by Tamara LaPlante
From the moment the curtain opens until the moment it closes, Stage Managers are there working from the shadows of the stage wings or in the dimly lit backstage to secure every set, prop and costume piece. Or perhaps they’re in a booth above the audience, calling both lighting and sound cues into a headset. They’re the stars of the show that the audience never sees.
“If you picture a theatre company as a wheel, and all the spokes are different departments, the stage manager is at the centre of all the information coming through,” says Sam Rose, an Ottawa-based stage manager whose credits include working for the National Arts Centre, the Great Canadian Theatre Company, and Centaur Theatre.
For each show she works on Rose will fill a 3-inch binder with lists, schedules, notes and of course the script, making sure that every department has what they need. But for Chantal Hayman (GCTC, National Arts Centre, and The Segal Centre for Performing Arts), being a stage manager is about much more than being organized. It’s her social skills that are her greatest asset to the job.
“You can learn how to make a spreadsheet, but you can’t always learn how to manage people,” Hayman said. During rehearsals, stage managers are meeting with all the different departments, and coordinating information between the director, actors, administration, the box office, and all the department heads.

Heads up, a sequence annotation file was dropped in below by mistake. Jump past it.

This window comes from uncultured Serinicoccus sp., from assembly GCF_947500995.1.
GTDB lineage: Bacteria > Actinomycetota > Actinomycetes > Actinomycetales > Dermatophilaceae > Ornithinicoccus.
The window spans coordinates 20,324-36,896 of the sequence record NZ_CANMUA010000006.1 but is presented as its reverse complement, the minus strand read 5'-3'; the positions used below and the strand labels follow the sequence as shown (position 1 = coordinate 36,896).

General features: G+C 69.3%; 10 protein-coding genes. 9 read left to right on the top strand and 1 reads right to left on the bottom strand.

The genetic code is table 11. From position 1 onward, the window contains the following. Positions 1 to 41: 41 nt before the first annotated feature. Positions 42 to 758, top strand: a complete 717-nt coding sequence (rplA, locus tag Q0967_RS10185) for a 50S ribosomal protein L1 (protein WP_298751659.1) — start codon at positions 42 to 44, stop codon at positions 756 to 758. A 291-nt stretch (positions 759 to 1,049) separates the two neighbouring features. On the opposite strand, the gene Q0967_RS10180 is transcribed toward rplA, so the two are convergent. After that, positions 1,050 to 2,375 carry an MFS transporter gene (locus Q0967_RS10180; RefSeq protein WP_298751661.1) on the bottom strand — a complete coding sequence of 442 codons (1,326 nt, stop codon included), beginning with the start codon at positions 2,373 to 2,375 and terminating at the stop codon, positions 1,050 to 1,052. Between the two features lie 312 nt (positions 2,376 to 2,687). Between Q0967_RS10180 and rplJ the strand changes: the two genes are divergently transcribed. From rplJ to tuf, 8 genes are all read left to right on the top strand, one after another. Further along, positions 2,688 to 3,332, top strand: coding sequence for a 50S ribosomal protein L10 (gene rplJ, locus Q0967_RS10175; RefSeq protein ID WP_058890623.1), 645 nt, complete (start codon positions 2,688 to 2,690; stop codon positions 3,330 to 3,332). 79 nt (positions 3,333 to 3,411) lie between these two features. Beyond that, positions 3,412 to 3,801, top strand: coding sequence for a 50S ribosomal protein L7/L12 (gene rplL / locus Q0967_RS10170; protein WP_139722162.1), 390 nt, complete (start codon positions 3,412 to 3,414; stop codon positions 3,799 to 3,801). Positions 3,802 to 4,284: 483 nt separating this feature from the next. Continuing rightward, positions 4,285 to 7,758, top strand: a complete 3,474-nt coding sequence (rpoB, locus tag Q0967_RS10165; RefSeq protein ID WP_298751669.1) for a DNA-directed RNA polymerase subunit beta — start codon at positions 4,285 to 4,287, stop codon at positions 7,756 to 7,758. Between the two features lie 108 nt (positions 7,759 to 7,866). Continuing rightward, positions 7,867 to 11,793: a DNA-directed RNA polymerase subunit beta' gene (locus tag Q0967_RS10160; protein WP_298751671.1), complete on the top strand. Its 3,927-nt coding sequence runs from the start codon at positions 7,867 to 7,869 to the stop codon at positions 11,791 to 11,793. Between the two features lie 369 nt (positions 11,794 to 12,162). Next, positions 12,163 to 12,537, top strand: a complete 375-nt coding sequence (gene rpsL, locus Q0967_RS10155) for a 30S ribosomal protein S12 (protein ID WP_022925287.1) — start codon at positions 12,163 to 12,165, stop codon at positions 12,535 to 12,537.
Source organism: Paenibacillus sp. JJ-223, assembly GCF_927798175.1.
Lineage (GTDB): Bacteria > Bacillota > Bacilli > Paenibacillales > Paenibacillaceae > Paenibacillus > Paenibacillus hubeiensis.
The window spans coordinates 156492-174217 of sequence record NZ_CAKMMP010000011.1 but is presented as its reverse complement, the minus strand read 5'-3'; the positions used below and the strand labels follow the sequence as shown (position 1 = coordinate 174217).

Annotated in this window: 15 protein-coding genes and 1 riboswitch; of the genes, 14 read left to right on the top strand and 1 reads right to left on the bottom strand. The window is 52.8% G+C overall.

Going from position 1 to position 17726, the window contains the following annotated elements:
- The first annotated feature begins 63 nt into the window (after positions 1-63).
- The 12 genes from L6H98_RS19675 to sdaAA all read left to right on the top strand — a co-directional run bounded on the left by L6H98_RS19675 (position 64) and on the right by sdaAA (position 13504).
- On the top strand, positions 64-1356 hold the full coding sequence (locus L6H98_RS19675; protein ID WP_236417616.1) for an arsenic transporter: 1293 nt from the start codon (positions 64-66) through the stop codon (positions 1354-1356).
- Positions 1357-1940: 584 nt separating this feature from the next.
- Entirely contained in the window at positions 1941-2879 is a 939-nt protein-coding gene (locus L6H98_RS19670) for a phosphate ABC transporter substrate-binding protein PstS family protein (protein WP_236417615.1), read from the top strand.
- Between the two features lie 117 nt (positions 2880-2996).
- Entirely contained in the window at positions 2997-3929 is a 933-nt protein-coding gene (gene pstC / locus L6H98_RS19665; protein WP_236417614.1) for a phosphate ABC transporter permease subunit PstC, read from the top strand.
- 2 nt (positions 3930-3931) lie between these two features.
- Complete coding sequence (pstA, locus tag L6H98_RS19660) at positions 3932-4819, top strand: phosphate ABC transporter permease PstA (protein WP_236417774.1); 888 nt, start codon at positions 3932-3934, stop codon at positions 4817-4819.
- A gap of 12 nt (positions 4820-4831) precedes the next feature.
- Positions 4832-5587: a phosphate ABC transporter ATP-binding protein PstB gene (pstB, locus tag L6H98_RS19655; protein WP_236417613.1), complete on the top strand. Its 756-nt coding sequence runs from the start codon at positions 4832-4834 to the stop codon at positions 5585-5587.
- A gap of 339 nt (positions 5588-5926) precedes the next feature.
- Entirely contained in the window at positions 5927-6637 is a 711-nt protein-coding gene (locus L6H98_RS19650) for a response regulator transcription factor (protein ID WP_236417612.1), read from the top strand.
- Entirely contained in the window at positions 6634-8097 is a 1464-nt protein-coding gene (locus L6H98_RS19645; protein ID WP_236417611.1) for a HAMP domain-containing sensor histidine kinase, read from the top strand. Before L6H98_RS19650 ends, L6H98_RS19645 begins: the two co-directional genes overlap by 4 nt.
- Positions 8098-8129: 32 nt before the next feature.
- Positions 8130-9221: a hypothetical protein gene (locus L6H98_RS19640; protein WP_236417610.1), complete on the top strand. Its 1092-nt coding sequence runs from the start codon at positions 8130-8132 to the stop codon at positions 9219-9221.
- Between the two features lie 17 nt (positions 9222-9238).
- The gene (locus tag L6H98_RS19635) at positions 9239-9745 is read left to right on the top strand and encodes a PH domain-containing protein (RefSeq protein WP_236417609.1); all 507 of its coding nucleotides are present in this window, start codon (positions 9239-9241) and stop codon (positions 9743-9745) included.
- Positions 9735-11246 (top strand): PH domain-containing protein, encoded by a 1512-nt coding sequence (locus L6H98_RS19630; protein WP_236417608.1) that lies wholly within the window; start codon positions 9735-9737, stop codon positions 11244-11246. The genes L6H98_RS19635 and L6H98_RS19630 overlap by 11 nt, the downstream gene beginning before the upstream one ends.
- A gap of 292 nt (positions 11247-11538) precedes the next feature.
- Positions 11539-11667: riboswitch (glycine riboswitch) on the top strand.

Once a production moves to performance, they are working behind the scenes. Stage managers have a call time 90 minutes before every show to prepare for opening curtain. This could be anything from checking to see the laundry was returned to the dressing rooms or running a fight call for any stage combat during the show.
“It almost feels like we are performers as well. We come in and prepare and go through the motions of the show in our own way,” says Jacki Brabazon, a former Ottawa local who’s currently working as an SM at the Stratford festival.
In many ways, the career of a stage manager mirrors that of an actor’s, typically hired for contract positions. While it’s easy to imagine every actor having a dream role, the same is true of stage managers.
Brabazon knew she wanted to work for the Stratford Festival since her seventeenth birthday. Her high school drama department held an annual fall trip to the festival, and after seeing a performance of Othello, Brabazon was determined knew she wanted to return to work for the festival in any form.
She applied to the Stratford Festival four years in a row and never heard back, but after years of continuing to apply she now works as a Production Assistant at the Festival. “It was kind of a pie in the sky idea that I never thought would be acceptable, and now it’s real life,” she says.
Stage managers are a part of the Canadian Actors’ Equity Association, but before they can join they must earn enough credits as an apprentice. Apprenticeships require the completion of six credits from at least two theatre companies, or nine credits with the same company.
“Getting your foot in the door of that first apprentice credit is sometimes the hardest part,” says Hayman. The program is designed to see if you can get continued work she said. Joining stage manager’s equity offers protection, such as a minimum rate of pay, to provide longevity in the business.